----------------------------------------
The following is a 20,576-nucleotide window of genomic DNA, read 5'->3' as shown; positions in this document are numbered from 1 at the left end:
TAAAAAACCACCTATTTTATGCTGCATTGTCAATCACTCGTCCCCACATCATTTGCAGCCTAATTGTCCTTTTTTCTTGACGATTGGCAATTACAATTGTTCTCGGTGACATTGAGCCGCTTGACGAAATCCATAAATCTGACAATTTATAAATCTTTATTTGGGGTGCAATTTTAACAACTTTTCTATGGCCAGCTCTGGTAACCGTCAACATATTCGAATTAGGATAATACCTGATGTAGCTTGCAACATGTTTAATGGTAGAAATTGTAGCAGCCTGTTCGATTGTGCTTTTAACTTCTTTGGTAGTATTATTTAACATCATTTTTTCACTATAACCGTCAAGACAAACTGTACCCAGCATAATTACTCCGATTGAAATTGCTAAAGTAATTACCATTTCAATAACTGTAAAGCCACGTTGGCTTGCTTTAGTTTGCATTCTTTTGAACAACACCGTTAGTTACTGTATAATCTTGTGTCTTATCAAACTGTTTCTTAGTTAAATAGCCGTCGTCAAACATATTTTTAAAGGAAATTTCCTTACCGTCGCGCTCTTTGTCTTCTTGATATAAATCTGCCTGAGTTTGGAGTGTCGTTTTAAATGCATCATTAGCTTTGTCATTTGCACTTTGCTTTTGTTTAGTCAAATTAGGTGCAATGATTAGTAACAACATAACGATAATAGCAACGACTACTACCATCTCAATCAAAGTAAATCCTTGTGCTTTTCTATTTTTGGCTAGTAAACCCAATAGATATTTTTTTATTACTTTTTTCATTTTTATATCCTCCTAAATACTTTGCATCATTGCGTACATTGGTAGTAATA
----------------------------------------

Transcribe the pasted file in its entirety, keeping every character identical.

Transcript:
The following is a 20,576-nucleotide window of genomic DNA, read 5'->3' as shown; positions in this document are numbered from 1 at the left end:
TAAAAAACCACCTATTTTATGCTGCATTGTCAATCACTCGTCCCCACATCATTTGCAGCCTAATTGTCCTTTTTTCTTGACGATTGGCAATTACAATTGTTCTCGGTGACATTGAGCCGCTTGACGAAATCCATAAATCTGACAATTTATAAATCTTTATTTGGGGTGCAATTTTAACAACTTTTCTATGGCCAGCTCTGGTAACCGTCAACATATTCGAATTAGGATAATACCTGATGTAGCTTGCAACATGTTTAATGGTAGAAATTGTAGCAGCCTGTTCGATTGTGCTTTTAACTTCTTTGGTAGTATTATTTAACATCATTTTTTCACTATAACCGTCAAGACAAACTGTACCCAGCATAATTACTCCGATTGAAATTGCTAAAGTAATTACCATTTCAATAACTGTAAAGCCACGTTGGCTTGCTTTAGTTTGCATTCTTTTGAACAACACCGTTAGTTACTGTATAATCTTGTGTCTTATCAAACTGTTTCTTAGTTAAATAGCCGTCGTCAAACATATTTTTAAAGGAAATTTCCTTACCGTCGCGCTCTTTGTCTTCTTGATATAAATCTGCCTGAGTTTGGAGTGTCGTTTTAAATGCATCATTAGCTTTGTCATTTGCACTTTGCTTTTGTTTAGTCAAATTAGGTGCAATGATTAGTAACAACATAACGATAATAGCAACGACTACTACCATCTCAATCAAAGTAAATCCTTGTGCTTTTCTATTTTTGGCTAGTAAACCCAATAGATATTTTTTTATTACTTTTTTCATTTTTATATCCTCCTAAATACTTTGCATCATTGCGTACATTGGTAGTAATA